Let us swear an oath, and keep it with an equal mind,
In the hollow Lotos-land to live and lie reclined
On the hills like Gods together, careless of mankind.
— Alfred, Lord Tennyson, "The Lotos-Eaters," 1842
We once went to a writers' conference in Mexico.
It was held at one of those all-inclusive resorts that cater to middle-class tourists, set up so you never had to leave the campus if you didn't want to. It had a private beach, and you could drink all the cheap wine, sangria and frozen margaritas you wanted without paying extra. You could snorkel around a coral reef. You could play tennis. There was a nightclub on the premises.
If you went out for a run before sunrise you might, upon returning to your villa, catch a maid on her hands and knees scrubbing a tile walkway with a toothbrush.
Some people might not find this an uncomfortable situation. We have a remarkable human ability to ignore information that doesn't conform to models we've constructed in our heads. We can tune out unpleasant frequencies of everyday life, like the homeless holding signs begging for food or work. Maybe we don't see them, maybe we just pretend to not see them, but it amounts to the same thing.
Even if you meet a gaze and smile or give a person a dollar or buy them lunch or take them home to live with you and raise them out of poverty and teach them how to make money work for them, it does not change the world. You cannot introduce fairness into the system, you cannot do much more with a life than deflect a few trajectories. The world is burning and they've passed out squirt guns.
The poor we will always have with us, Jesus said, because poverty is a relative condition. The maid scrubbing the tiles with a toothbrush might feel lucky to have secured honest work. If you want to see poverty, take a bus ride into town from your all-inclusive resort, walk around the dirt streets in the shadow of the soccer stadium. That's where you'll find desperation and terror, a higher order of discontent.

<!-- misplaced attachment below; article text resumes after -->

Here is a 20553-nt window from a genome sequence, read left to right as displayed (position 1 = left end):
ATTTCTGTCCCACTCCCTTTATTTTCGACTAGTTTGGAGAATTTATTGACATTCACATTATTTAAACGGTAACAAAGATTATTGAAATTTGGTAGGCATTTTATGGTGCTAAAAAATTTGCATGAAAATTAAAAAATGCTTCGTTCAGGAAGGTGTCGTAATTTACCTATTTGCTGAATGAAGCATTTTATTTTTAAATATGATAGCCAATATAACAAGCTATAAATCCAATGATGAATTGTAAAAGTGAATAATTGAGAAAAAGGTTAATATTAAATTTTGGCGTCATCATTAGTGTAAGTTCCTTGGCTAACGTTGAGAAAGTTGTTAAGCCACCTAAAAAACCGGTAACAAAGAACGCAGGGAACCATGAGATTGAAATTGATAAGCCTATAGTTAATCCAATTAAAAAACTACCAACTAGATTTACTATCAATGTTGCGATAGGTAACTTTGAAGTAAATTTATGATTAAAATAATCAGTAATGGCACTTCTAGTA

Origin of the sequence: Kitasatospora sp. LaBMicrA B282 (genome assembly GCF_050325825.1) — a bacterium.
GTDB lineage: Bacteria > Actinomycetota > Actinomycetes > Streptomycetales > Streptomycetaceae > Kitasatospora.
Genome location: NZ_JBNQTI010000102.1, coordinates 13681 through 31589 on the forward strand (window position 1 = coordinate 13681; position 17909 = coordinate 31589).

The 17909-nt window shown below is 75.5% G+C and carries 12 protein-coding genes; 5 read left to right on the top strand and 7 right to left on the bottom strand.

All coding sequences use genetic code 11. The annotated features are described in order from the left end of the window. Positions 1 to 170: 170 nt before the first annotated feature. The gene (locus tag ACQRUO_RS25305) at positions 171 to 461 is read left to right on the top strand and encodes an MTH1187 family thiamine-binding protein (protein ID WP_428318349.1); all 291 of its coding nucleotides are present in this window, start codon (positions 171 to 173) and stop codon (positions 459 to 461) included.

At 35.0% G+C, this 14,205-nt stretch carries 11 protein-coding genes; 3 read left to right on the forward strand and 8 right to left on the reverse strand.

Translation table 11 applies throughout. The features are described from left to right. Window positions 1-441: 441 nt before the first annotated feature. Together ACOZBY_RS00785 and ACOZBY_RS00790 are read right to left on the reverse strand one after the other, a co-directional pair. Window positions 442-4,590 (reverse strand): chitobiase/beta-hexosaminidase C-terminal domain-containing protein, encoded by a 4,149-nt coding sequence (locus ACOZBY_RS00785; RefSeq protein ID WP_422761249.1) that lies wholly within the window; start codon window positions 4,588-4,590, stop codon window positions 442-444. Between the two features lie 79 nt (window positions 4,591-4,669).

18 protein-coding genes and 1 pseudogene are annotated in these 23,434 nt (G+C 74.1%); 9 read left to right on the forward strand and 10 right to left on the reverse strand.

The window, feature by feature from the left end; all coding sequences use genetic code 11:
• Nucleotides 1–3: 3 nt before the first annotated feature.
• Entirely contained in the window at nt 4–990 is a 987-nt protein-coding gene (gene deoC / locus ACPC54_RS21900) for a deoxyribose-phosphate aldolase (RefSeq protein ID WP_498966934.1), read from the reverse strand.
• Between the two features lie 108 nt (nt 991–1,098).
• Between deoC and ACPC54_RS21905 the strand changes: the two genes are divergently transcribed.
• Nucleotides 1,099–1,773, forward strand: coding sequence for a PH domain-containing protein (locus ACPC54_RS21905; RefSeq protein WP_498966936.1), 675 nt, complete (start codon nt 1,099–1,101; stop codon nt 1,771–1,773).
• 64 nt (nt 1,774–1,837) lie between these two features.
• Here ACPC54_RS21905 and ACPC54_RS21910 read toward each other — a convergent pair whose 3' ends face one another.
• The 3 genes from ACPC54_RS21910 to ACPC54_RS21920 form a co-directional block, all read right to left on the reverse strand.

So maybe you try to talk to the maid; you offer a chirpy "Hola!" She responds with a nod and a smile that reassure you that you are not the bad guy. The world still burns, but you might feel better about yourself for a while, which is precisely the feeling the resort purports to sell you.
The HBO series "The White Lotus" was imagined as something that could be produced during the pandemic, observing the proper protocols. Mike White, who wrote every line and directed all six episodes of the first season (streaming on HBO Max), needed to contain the project, to create a kind of bubble for the production. And so the hermetic environment of the upscale luxury resort — "The White Lotus" was shot on the grounds of the Four Seasons Resort at Wailea on Maui — became a kind of petri dish, as the privileged (wealthy to uber-rich guests) interact with members of the service industry in a Xanadu built from the colonial imperative.